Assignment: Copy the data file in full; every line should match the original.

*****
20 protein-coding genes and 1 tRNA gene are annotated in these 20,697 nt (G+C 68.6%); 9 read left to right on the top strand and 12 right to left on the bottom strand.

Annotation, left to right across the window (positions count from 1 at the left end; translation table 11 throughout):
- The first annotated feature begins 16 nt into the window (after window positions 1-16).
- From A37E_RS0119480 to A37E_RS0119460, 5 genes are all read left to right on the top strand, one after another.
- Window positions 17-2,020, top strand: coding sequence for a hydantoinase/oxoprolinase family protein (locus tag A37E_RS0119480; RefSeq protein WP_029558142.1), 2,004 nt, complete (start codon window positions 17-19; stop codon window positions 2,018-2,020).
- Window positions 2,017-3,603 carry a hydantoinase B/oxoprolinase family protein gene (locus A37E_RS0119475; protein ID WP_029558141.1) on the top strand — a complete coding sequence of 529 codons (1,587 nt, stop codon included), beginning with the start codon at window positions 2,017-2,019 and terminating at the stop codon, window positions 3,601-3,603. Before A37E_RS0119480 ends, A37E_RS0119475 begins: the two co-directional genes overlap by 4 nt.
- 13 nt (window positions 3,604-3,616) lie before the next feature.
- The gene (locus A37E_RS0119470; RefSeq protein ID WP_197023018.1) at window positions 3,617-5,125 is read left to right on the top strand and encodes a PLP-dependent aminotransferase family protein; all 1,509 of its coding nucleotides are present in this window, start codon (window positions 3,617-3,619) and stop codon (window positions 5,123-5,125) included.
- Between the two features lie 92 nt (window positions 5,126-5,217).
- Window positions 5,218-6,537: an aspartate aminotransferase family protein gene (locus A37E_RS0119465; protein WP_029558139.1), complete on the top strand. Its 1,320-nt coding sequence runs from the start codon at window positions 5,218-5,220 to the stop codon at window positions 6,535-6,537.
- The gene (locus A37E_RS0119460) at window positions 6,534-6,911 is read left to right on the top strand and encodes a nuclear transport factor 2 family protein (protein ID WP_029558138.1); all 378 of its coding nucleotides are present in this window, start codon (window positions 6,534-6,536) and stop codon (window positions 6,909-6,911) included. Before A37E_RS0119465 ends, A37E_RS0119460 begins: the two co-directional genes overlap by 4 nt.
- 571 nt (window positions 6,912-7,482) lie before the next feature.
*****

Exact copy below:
20 protein-coding genes and 1 tRNA gene are annotated in these 20,697 nt (G+C 68.6%); 9 read left to right on the top strand and 12 right to left on the bottom strand.

Annotation, left to right across the window (positions count from 1 at the left end; translation table 11 throughout):
- The first annotated feature begins 16 nt into the window (after window positions 1-16).
- From A37E_RS0119480 to A37E_RS0119460, 5 genes are all read left to right on the top strand, one after another.
- Window positions 17-2,020, top strand: coding sequence for a hydantoinase/oxoprolinase family protein (locus tag A37E_RS0119480; RefSeq protein WP_029558142.1), 2,004 nt, complete (start codon window positions 17-19; stop codon window positions 2,018-2,020).
- Window positions 2,017-3,603 carry a hydantoinase B/oxoprolinase family protein gene (locus A37E_RS0119475; protein ID WP_029558141.1) on the top strand — a complete coding sequence of 529 codons (1,587 nt, stop codon included), beginning with the start codon at window positions 2,017-2,019 and terminating at the stop codon, window positions 3,601-3,603. Before A37E_RS0119480 ends, A37E_RS0119475 begins: the two co-directional genes overlap by 4 nt.
- 13 nt (window positions 3,604-3,616) lie before the next feature.
- The gene (locus A37E_RS0119470; RefSeq protein ID WP_197023018.1) at window positions 3,617-5,125 is read left to right on the top strand and encodes a PLP-dependent aminotransferase family protein; all 1,509 of its coding nucleotides are present in this window, start codon (window positions 3,617-3,619) and stop codon (window positions 5,123-5,125) included.
- Between the two features lie 92 nt (window positions 5,126-5,217).
- Window positions 5,218-6,537: an aspartate aminotransferase family protein gene (locus A37E_RS0119465; protein WP_029558139.1), complete on the top strand. Its 1,320-nt coding sequence runs from the start codon at window positions 5,218-5,220 to the stop codon at window positions 6,535-6,537.
- The gene (locus A37E_RS0119460) at window positions 6,534-6,911 is read left to right on the top strand and encodes a nuclear transport factor 2 family protein (protein ID WP_029558138.1); all 378 of its coding nucleotides are present in this window, start codon (window positions 6,534-6,536) and stop codon (window positions 6,909-6,911) included. Before A37E_RS0119465 ends, A37E_RS0119460 begins: the two co-directional genes overlap by 4 nt.
- 571 nt (window positions 6,912-7,482) lie before the next feature.